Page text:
“Oh, my God he called me Mommy,” I thought as I clicked back down the hall, happy the florist’s clay really worked. As I stared back in the mirror, disheveled, I thought of what I used to tell first time parents. “Read everything you can. Listen to everyone’s advice. Tell everyone to bugger off and rear your child the way you know is right for you and start saving for the best therapist money could buy to correct your parenting screw ups.”
I’ve often thought of that evening thirty years ago and still roll my eyes. I remember my role as a single parent being both mommy and daddy. I know the Native American term Berdache, meaning a person of Two Spirits, one processing both genders. The Berdache is well respected and honored as a spiritual mediator and healer. Maybe it was my two spirits who reared my son, both Mommy and Daddy.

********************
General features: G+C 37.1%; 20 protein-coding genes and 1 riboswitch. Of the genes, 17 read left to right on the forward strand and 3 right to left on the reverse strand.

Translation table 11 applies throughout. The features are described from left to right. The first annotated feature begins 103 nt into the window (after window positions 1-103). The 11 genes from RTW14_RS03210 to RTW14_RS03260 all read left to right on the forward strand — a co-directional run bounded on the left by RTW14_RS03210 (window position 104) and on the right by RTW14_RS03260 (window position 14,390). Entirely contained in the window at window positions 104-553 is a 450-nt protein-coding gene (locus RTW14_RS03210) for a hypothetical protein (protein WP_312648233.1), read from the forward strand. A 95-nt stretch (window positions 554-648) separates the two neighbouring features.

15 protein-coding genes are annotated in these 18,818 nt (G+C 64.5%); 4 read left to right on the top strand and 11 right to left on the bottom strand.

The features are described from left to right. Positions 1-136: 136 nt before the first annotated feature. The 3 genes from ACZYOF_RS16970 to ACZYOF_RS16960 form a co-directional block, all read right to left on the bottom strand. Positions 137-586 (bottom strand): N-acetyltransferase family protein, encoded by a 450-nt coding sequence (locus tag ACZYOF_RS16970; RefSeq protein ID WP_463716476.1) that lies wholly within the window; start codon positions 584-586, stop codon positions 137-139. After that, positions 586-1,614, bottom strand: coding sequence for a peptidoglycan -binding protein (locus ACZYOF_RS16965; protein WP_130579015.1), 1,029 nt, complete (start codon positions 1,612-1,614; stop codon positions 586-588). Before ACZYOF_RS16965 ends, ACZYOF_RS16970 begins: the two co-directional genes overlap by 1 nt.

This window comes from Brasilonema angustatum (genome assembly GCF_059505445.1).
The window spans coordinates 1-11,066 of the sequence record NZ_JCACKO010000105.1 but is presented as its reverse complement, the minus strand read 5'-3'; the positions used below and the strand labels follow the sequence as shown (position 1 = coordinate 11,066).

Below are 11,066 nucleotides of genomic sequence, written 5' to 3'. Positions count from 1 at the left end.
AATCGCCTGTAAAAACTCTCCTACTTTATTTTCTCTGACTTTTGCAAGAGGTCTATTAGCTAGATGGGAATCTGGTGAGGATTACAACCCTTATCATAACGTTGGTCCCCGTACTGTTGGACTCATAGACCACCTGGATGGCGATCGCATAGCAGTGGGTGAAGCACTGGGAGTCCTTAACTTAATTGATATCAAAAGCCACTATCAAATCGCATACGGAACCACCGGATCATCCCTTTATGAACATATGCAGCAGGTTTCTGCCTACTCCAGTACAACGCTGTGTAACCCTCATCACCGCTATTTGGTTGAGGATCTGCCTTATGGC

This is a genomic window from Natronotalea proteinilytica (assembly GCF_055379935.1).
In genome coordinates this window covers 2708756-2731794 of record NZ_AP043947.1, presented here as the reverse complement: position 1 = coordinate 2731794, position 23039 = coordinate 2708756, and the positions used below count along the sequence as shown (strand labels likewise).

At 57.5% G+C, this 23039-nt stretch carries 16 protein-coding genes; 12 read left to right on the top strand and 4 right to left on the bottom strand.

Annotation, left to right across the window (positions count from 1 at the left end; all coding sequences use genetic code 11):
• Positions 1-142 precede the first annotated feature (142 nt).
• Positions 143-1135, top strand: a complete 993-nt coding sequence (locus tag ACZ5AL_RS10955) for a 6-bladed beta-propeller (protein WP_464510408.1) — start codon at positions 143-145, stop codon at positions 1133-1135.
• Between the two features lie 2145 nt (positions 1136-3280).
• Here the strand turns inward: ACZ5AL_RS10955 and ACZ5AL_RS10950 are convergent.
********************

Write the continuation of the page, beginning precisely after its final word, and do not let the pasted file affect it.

Daddy first met him and questioned his ability to handle drooling and a three year old still not potty-trained. Mommy hushed him and said, “This is our son.” Mommy feared the learned doctors were correct in their deadly prognosis he would never speak or read or develop. Daddy insisted he was talking and no one listened and understood his language. It was Mommy who wrapped her arms around him against her naked chest. Skin to skin, with hope the child who had never bonded would feel her heart and miraculously they would become one. She prayed for the day he would “attach” and be able to look directly into her eyes. Daddy told her to be strong and steadfast with her love. Daddy envied every woman’s ability to give birth and cursed every woman who complained she had to breast feed. They went to school staffings where Daddy would wear his power suits and blatantly charm the female-dominated meetings. He held Mommy in check when she morphed into an angry jungle beast ready to devour anyone denying her baby his rights.